One of the best threats that’s ever been issued towards me went something along the lines of You’re lucky you’re so good with words or I’d beat the shite out of you. This was proceeded by You! You little bastard! I have great friends, obviously. They do love to look out for me and make sure I don’t do silly things like talk about cigarettes and alcohol and Facebook. Those are out of bounds with some people. Or I’d be beaten. I don’t particularly want to be beaten. However, this means the threat worked on levels – it made me laugh, but I can’t help but laugh when someone says that, and it made him appear threatening.

I still did something similar the next day, though.

Out of the all the things I’ve said to threaten someone – which admittedly isn’t very much – my favourite was If you ever say anything to diss Jim Morrison again, I’ll shove your man bag so far up your own ego you won’t know what country you’re in. I still love that one. I’m quite pleased with myself for it. It didn’t make me appear threatening, though. And I don’t think the lad was frightened out of his life. But we both laughed, all thanks to my careful use of the English language.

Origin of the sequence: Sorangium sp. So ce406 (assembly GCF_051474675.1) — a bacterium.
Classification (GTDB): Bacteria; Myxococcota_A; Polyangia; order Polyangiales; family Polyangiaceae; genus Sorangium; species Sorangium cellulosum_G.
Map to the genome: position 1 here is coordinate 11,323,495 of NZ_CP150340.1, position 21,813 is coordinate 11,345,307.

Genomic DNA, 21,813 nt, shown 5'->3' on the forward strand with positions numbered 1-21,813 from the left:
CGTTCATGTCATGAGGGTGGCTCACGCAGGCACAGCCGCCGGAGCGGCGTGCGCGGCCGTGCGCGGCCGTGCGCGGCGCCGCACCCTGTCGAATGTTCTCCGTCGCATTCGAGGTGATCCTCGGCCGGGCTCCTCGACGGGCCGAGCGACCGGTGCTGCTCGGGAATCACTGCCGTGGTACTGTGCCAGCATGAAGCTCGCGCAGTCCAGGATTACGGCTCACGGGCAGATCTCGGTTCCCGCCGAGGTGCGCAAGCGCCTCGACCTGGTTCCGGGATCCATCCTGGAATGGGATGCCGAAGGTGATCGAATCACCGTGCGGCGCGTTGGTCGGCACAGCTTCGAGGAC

Carefully observing the Facebook, I do notice a few things. And I say carefully observing, which translates roughly to creeping. But anyway, I carefully observed a threat issued to a drug dealer – I know, dodgy. Basically, the guy was threatened that if he ever offered someone drugs again, he’d be beaten. The lad was told to apologise to this drug dealer because he’s dangerous. He went back up and threatened to kill his whole family if he ever offered drugs to any of his friends.


The threats were effective, though. It made everyone who read it on Facebook laugh, it frightened the life out of the drug dealer and it made the lad appear threatening.

Threats are wonderful.